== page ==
Rand is not the only famous author to invent a character with this name. Pulp fiction author Robert E. Howard, creator of heroes such as Conan the Barbarian, used a villain named John Galt – also a man of mystery missing for a long time and possessed of great wealth, trying to manipulate his world from the background – in the tale "Black Talons" in 1933, more than twenty years before Atlas Shrugged was published.

Real-life prototypes[edit]

At least two real people of Rand's acquaintance have been suggested as partial inspirations for Galt. Rand denied any connection to her friend John Gall, a conservative attorney, but did claim some inspiration came from her husband, Frank O'Connor.[11]

Cultural significance[edit]

The phrase "Who Is John Galt" is spray-painted on a wall, graffiti style.

"The book's hero, John Galt, also continues to live on", wrote journalist Harriet Rubin in a September 2007 article about the influence of Atlas Shrugged. Rubin mentions John Galt Solutions (a software company) and the John Galt Corporation (a demolition company) as examples of companies named after the character.[12]

The use of Galt as a symbol in the context of political or social protest has taken root in some places. The phrase "going John Galt" or simply "going Galt" has been used by psychologist Helen Smith[13] and others[14][15] to describe productive members of society cutting back on work in response to the projected increase in U.S. marginal tax rates, increased limits on tax deductions, and the use of tax revenues for causes they regard as immoral. Some people who claimed to be "going John Galt" discussed their reasons on a PJTV program in March 2009.[16] "Who is John Galt?" signs were seen at Tea Party protests held in the United States and at banking protests in London in April 2009.[17] Ron Paul's American presidential campaign of 2008 included a play on the phrase, using "Who is Ron Paul?" on campaign T-shirts; his web site biography uses the same title.[18]

In August 1988, the Louisiana business lobbyist and columnist Edward J. Steimel referred to the United States Congress and the liberal majority elected in 1986 in the last two years of the administration of US President Ronald W. Reagan as "the John Galt Congress". Steimel objected to an increase in the minimum wage, a measure which he said would "wreak havoc with the very individuals it is designed to help most -- new entrants into the work force and new minority workers in particular." Steimel described the public as uninformed people who merely shrug their shoulders and ask "Who is John Galt?" whenever they are questioned about the grip of expanded government on their lives and liberty.[19]

In May 2011, I Am John Galt: Today's Heroic Innovators Building the World and the Villainous Parasites Destroying It, by co-authors Donald Luskin and Andrew Greta was published, profiling modern-day examples of Ayn Rand's iconic heroes and villains.[20]

The video game Bioshock and its sequel Bioshock 2 feature a character named Andrew Ryan who was heavily influenced by Galt, both in his championing of Objectivism and in his life goal of gathering like minds to live with him in an ideal society (the undersea city of Rapture) where their accomplishments will be duly rewarded and unfettered by the values of an altruistic or collectivist society.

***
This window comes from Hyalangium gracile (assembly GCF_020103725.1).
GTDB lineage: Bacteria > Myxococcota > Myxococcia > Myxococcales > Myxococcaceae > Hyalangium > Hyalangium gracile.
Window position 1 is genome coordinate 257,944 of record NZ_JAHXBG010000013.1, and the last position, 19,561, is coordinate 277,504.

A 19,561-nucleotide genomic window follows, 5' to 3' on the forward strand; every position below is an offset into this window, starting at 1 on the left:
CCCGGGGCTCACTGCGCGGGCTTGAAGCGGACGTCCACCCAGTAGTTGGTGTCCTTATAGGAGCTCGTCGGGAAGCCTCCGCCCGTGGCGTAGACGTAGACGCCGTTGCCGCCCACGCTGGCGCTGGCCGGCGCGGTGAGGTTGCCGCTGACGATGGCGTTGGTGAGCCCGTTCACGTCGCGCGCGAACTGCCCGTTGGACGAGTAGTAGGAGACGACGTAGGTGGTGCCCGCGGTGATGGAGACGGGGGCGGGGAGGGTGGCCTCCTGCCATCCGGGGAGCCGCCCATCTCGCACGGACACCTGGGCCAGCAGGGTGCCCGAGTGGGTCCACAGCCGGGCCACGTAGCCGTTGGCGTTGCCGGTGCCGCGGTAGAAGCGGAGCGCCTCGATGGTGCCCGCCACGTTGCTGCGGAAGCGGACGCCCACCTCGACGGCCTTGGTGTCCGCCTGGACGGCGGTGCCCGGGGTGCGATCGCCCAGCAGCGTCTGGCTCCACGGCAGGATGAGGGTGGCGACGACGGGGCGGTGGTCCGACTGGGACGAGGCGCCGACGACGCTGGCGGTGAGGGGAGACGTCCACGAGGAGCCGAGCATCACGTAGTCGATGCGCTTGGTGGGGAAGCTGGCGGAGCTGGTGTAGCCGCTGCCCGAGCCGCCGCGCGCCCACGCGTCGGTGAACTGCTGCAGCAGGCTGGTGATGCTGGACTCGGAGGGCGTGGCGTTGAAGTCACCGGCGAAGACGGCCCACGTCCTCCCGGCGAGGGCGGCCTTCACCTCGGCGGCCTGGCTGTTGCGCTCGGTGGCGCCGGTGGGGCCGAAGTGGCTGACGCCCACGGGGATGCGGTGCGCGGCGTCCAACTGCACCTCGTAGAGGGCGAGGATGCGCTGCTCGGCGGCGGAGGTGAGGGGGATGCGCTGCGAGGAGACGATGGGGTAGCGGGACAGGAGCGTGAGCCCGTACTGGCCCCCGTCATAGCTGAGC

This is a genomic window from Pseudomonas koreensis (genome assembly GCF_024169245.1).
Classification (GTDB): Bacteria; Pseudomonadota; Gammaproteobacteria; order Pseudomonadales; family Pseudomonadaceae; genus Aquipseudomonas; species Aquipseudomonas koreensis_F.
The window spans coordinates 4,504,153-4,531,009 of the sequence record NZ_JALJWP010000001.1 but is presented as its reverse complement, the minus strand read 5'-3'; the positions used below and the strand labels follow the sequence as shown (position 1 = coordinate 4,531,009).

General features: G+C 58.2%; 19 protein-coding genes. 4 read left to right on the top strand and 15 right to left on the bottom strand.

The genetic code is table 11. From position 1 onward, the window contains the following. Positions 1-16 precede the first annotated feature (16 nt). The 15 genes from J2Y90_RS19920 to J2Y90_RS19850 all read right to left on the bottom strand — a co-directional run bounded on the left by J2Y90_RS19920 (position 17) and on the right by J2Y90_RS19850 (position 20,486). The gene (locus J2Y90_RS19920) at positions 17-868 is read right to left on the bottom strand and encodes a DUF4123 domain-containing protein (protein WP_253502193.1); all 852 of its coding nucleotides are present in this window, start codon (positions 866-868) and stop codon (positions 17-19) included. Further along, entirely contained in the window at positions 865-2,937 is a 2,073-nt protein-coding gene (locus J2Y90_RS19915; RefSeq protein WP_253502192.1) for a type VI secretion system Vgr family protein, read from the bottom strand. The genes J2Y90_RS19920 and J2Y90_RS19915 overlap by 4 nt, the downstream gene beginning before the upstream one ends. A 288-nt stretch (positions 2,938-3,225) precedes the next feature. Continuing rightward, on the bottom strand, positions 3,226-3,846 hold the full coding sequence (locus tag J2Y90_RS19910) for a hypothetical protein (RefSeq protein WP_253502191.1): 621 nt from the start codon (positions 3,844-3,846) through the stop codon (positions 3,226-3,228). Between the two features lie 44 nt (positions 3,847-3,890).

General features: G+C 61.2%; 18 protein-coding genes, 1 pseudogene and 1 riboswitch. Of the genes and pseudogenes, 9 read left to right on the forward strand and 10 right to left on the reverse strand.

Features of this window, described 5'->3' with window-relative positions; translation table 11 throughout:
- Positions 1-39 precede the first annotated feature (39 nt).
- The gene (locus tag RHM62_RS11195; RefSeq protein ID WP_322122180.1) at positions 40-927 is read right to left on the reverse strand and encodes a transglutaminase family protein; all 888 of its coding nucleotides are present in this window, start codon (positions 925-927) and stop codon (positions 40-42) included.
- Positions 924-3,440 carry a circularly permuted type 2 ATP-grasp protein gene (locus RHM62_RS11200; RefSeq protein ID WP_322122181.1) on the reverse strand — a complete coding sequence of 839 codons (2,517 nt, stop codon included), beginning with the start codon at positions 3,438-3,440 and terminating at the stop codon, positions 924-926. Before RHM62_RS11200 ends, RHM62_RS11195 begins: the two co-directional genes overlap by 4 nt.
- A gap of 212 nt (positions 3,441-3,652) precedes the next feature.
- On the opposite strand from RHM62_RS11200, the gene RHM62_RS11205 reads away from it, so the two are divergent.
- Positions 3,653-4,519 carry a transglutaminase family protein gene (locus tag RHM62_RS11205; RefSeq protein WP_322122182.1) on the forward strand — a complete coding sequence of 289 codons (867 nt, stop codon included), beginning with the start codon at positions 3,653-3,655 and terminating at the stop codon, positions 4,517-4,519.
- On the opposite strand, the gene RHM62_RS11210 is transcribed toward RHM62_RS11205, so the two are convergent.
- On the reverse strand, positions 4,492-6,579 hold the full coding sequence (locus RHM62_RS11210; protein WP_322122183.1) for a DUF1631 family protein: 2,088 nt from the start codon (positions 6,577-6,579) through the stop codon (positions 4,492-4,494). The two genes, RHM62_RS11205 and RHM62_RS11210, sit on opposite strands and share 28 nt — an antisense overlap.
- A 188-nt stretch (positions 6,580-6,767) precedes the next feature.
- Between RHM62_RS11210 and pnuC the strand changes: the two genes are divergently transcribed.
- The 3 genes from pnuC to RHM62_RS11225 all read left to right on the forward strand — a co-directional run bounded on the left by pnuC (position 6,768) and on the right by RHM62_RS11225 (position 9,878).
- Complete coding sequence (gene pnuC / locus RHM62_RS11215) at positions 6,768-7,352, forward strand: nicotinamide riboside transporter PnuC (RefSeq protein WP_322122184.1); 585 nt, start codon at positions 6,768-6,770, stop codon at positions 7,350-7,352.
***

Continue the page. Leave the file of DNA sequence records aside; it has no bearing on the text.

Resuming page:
References[edit]

  1. ^ Minsaas, Kirsti (2007). "Ayn Rand's Recasting of Ancient Myths". In Younkins, Edward W. (ed). Ayn Rand's Atlas Shrugged: A Philosophical and Literary Companion. Burlington, Vermont: Ashgate Publishing. pp. 133–135. ISBN 978-0-7546-5533-6. 
  2. ^ Gladstein, Mimi Reisel (2000). Atlas Shrugged: Manifesto of the Mind. Twayne's Masterwork Studies. New York: Twayne Publishers. p. 58. ISBN 0-8057-1638-6. 
  3. ^ William H. Stoddard (November 17, 2008). "Twenty Thousand Leagues Under the Sea - Jules Verne". Troynovant.com. Retrieved September 15, 2013. 
  4. ^ Merrill, Ronald E. (1991). The Ideas of Ayn Rand. La Salle, Illinois: Open Court Publishing. p. 74. ISBN 0-8126-9158-X. 
  5. ^ Branden, Barbara (interviewed) (January 1990). "The Liberty Interview: Barbara Branden". Liberty 3 (3). 
  6. ^ Gladstein, Mimi Reisel (2000). Atlas Shrugged: Manifesto of the Mind. Twayne's Masterwork Studies. New York: Twayne Publishers. p. 65. ISBN 0-8057-1638-6. 
  7. ^ Rand, Ayn (1997). David Harriman, ed. Journals of Ayn Rand. New York: Dutton. p. 512. ISBN 0-525-94370-6. 
  8. ^ Milgram, Shoshana (2009). "Who Was John Galt? The Creation of Ayn Rand's Ultimate Ideal Man". In Mayhew, Robert (ed). Essays on Ayn Rand's Atlas Shrugged. Lanham, Maryland: Lexington Books. pp. 53–55, 76n.13. ISBN 978-0-7391-2780-3. 
  9. ^ Garrett, Garet (1922). The Driver. New York: E.P. Dutton. 
  10. ^ Raimondo, Justin (2008) [1993]. Reclaiming the American Right: The Lost Legacy of the Conservative Movement (2nd ed.). Wilmington, Delaware: ISI Books. pp. 237–240. ISBN 978-1-933859-60-6. 
  11. ^ Milgram, Shoshana (2009). "Who Was John Galt? The Creation of Ayn Rand's Ultimate Ideal Man". In Mayhew, Robert (ed). Essays on Ayn Rand's Atlas Shrugged. Lanham, Maryland: Lexington Books. pp. 56, 76n.13. ISBN 978-0-7391-2780-3. 
  12. ^ Rubin, Harriet (September 15, 2007). "Ayn Rand’s Literature of Capitalism". The New York Times. Retrieved June 24, 2009. 
  13. ^ Smith, Helen (October 15, 2008). "Is It Time to Go John Galt?". Pajamas Media. Retrieved June 25, 2009. 
  14. ^ ‘Going Galt’: Everyone’s Doing It!, The New York Times, March 6, 2009
  15. ^ "Going Galt in 2013". FortLiberty. Retrieved December 29, 2012. 
  16. ^ "Going John Galt.", PJTV.com, March 11, 2009
  17. ^ "'Who Is John Galt?' Protest Banner", The Guardian, April 1, 2009
  18. ^ "Ron Paul biography". Archived from the original on July 22, 2010. 
  19. ^ "The John Galt Congress", Minden Press-Herald, August 10, 1988, p. 2
  20. ^ "John Wiley & Sons, I Am John Galt: Today's Heroic Innovators Building the World and the Villainous Parasites Destroying It". Wiley.com. Retrieved September 15, 2013. 

External links[edit]